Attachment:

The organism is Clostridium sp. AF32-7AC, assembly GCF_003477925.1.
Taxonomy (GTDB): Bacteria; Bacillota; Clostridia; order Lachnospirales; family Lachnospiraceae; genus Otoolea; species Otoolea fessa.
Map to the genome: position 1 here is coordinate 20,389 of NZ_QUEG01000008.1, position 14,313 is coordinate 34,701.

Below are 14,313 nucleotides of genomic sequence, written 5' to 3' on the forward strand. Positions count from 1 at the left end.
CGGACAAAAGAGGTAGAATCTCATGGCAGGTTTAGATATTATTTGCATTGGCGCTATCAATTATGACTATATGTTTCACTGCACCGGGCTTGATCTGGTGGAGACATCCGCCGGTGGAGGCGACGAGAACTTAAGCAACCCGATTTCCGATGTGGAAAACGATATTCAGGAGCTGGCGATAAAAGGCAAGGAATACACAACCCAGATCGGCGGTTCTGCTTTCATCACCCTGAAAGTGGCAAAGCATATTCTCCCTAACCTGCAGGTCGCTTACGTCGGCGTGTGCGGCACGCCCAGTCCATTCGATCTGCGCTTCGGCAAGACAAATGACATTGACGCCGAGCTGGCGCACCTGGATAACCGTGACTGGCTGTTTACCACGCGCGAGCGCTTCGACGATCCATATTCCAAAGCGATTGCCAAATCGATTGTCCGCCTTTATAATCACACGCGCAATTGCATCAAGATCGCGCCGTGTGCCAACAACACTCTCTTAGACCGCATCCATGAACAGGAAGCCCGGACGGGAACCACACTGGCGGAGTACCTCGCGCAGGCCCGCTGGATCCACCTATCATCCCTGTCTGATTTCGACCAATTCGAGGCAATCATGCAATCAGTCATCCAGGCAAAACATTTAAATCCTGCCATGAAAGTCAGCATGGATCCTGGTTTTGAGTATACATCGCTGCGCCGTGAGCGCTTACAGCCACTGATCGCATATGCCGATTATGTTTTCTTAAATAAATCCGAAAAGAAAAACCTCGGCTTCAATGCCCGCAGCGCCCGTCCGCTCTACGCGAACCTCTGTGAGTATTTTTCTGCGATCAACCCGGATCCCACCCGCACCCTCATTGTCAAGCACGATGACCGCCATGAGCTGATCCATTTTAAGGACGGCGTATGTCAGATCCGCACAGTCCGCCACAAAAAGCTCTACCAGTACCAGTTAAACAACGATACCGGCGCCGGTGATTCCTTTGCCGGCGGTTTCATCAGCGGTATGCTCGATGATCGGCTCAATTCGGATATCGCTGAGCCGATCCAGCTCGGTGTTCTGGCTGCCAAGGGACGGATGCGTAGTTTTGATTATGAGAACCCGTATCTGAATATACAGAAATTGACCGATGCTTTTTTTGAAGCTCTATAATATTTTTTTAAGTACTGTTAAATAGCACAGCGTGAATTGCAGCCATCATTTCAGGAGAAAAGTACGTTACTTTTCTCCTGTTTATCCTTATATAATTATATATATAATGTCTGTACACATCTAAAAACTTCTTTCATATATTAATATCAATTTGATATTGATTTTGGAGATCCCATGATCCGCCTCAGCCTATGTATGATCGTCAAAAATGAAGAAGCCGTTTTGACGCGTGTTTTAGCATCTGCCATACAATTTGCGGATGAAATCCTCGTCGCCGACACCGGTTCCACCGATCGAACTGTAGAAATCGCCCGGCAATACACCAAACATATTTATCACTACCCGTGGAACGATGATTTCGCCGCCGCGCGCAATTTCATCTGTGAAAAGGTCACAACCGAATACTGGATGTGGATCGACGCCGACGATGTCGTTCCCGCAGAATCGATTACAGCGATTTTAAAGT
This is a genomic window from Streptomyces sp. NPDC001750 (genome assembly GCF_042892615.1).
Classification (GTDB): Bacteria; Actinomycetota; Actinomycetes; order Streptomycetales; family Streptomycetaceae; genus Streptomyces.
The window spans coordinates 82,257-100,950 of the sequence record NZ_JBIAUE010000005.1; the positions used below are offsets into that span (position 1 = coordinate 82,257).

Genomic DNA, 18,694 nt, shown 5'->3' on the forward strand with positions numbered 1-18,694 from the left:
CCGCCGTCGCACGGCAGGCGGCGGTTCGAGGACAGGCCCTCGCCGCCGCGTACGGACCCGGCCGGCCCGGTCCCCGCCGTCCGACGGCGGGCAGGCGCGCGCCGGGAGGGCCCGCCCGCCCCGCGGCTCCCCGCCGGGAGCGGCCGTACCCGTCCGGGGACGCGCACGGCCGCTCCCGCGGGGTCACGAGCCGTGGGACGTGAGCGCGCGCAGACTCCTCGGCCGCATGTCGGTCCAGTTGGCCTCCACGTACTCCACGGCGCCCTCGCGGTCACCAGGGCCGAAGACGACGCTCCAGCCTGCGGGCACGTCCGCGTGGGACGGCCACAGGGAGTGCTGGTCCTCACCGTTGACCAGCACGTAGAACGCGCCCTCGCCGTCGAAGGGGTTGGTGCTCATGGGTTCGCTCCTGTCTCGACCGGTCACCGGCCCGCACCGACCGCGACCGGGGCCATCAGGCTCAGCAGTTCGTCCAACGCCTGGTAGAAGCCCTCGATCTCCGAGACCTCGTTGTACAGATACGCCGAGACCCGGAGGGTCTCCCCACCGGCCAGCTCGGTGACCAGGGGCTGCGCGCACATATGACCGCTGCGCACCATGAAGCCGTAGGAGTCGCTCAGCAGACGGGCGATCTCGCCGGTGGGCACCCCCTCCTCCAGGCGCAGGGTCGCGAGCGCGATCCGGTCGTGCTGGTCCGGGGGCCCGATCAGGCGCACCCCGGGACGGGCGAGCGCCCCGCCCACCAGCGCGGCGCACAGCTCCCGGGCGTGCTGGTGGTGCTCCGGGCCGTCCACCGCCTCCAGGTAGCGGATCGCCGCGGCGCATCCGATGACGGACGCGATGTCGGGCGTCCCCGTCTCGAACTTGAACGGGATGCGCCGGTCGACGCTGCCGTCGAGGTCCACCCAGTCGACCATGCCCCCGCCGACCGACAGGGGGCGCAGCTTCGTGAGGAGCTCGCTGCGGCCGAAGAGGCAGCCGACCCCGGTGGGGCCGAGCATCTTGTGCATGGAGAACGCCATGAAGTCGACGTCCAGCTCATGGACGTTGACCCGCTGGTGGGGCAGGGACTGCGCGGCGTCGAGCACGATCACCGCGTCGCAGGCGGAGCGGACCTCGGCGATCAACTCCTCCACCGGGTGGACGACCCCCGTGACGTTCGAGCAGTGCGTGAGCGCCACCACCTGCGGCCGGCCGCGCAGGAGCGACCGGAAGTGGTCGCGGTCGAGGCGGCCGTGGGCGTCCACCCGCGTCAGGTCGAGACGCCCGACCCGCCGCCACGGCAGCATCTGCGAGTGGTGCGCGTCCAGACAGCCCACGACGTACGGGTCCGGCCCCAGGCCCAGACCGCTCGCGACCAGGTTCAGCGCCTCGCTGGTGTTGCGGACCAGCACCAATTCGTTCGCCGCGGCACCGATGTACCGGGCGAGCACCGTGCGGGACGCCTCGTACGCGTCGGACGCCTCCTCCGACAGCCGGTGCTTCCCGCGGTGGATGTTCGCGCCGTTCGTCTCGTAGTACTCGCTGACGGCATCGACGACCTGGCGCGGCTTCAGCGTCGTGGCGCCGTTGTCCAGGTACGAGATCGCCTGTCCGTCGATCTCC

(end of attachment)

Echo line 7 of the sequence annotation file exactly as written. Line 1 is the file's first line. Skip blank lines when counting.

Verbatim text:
Classification (GTDB): Bacteria; Actinomycetota; Actinomycetes; order Streptomycetales; family Streptomycetaceae; genus Streptomyces.